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RE: Great Badir's Favourite Films

 
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RE: Great Badir's Favourite Films - 4/10/2012 1:07:59 AM   
MonsterCat


Posts: 7934
Joined: 24/3/2011
From: St. Albans, Hertfordshire
Is it as bad as World Trade Center?

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RE: Great Badir's Favourite Films - 4/10/2012 7:29:31 AM   
great_badir


Posts: 4662
Joined: 6/10/2005
From: A breaking rope bridge in the middle of the jungle
quote:

ORIGINAL: Gimli The Dwarf
but I do hope this means a thread resurrection!


That wasn't really my intention and I'm not sure if anyone would be that bothered. But we'll see.


quote:

ORIGINAL: MonsterCat
Is it as bad as World Trade Center?


It's MUUUUUUUUUUUUUUUUUUUUUUCH worse. Easily Stone's worst film, by an enormous margin.

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RE: Great Badir's Favourite Films - 6/11/2012 12:43:26 PM   
great_badir


Posts: 4662
Joined: 6/10/2005
From: A breaking rope bridge in the middle of the jungle
Sooooooooooooo, can anyone back me up about Savages?

Anyone?

Anyone at all?

..........

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RE: Great Badir's Favourite Films - 10/11/2012 3:14:33 AM   
siegfried


Posts: 13582
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From: Long ago and far away
It's the worst load of utter shit I've seen in many a long year. A complete insult to our collective intelligence. Stone should not be permitted to make any further films.

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RE: Great Badir's Favourite Films - 12/11/2012 1:12:30 PM   
great_badir


Posts: 4662
Joined: 6/10/2005
From: A breaking rope bridge in the middle of the jungle
Thank you.

And - agreed.

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RE: Great Badir's Favourite Films - 12/11/2012 1:39:02 PM   
elab49


Posts: 54577
Joined: 1/10/2005
Why would someone put their heart and soul into characters and then cast Blake Lively? That's some real self-hate at work there.

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quote:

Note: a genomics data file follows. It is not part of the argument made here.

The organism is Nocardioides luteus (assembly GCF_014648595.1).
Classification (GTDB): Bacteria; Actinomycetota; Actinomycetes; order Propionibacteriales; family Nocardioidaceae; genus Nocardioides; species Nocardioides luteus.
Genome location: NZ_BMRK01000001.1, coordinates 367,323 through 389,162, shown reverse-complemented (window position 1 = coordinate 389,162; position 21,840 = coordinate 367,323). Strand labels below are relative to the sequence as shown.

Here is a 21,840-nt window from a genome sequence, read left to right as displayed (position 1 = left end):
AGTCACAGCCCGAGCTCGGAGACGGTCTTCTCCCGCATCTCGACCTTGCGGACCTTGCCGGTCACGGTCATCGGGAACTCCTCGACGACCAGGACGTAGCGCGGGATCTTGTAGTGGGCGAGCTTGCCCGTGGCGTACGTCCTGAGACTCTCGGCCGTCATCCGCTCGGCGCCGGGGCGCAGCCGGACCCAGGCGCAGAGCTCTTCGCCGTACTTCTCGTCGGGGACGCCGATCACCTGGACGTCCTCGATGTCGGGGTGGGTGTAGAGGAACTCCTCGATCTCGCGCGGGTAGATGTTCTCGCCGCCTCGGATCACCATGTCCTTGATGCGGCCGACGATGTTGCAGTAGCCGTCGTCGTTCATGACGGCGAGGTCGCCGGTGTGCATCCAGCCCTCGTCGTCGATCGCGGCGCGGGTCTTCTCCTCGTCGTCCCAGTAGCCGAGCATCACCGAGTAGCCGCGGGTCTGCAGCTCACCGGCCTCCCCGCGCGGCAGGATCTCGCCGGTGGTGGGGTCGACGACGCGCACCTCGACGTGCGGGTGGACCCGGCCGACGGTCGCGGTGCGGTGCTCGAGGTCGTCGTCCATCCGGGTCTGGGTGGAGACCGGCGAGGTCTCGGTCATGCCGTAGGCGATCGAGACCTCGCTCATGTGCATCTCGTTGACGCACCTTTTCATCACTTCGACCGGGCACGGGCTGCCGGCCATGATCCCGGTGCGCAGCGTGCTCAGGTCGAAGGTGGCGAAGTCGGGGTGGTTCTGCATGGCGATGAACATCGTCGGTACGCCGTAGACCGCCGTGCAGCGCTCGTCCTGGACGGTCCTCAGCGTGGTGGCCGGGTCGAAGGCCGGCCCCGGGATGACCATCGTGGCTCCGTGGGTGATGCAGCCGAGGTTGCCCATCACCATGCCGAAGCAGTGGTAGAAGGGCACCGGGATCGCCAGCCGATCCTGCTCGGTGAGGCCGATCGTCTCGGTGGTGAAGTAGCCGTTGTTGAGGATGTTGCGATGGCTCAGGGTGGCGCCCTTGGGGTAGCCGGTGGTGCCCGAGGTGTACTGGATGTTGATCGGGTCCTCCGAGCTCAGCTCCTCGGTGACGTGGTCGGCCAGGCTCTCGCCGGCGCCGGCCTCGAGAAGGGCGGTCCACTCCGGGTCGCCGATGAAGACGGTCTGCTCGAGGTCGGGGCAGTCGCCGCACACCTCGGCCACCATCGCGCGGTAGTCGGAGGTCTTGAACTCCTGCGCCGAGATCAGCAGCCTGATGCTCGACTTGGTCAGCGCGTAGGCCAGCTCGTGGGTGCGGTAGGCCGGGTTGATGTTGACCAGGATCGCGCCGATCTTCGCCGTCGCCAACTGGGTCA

ORIGINAL: Deviation] LIKE AMERICA'S SWEETHEARTS TOO. IT MADE ME LAUGH A LOT AND THOUGHT IT WAS WITTY. ALSO I FEEL SLOWLY DYING INSIDE. I KEEP AGREEING WITH ELAB.


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RE: Great Badir's Favourite Films - 12/11/2012 1:58:19 PM   
great_badir


Posts: 4662
Joined: 6/10/2005
From: A breaking rope bridge in the middle of the jungle
quote:

ORIGINAL: elab49
Why would someone put their heart and soul into characters and then cast Blake Lively? That's some real self-hate at work there.


Why would someone put their heart and soul into characters and then coax performances that bad out of the entire cast?!?!?!

Best bit...ONLY good bit in the whole film is Travolta finishing off his snack when we first see him on screen. Oh, and the end credits of course.

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RE: Great Badir's Favourite Films - 12/11/2012 2:00:29 PM   
elab49


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You should have gone to the GFT you know.

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quote:

ORIGINAL: Deviation] LIKE AMERICA'S SWEETHEARTS TOO. IT MADE ME LAUGH A LOT AND THOUGHT IT WAS WITTY. ALSO I FEEL SLOWLY DYING INSIDE. I KEEP AGREEING WITH ELAB.


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RE: Great Badir's Favourite Films - 12/11/2012 2:21:38 PM   
MonsterCat


Posts: 7934
Joined: 24/3/2011
From: St. Albans, Hertfordshire

quote:

ORIGINAL: great_badir

Sooooooooooooo, can anyone back me up about Savages?

Anyone?

Anyone at all?

..........


I don't think anyone saw it.

And Blake Lively was good in The Town.

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Post #: 489
RE: Great Badir's Favourite Films - 12/11/2012 3:04:14 PM   
elab49


Posts: 54577
Joined: 1/10/2005
I think we might drastically disagree on that one tbh.

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quote:

ORIGINAL: Deviation] LIKE AMERICA'S SWEETHEARTS TOO. IT MADE ME LAUGH A LOT AND THOUGHT IT WAS WITTY. ALSO I FEEL SLOWLY DYING INSIDE. I KEEP AGREEING WITH ELAB.


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Post #: 490
RE: Great Badir's Favourite Films - 12/11/2012 4:00:56 PM   
great_badir


Posts: 4662
Joined: 6/10/2005
From: A breaking rope bridge in the middle of the jungle
quote:

ORIGINAL: elab49
You should have gone to the GFT you know.


Hindsight is an amazing thing.


Actually, yeah I thought Lively was okay in The Town. Not brilliant, but certainly not noteworthy bad. My complaint (my one of many complaints) about Savages is how bad the entire cast is, it just so happens that she plays the most hateful character in the whole thing.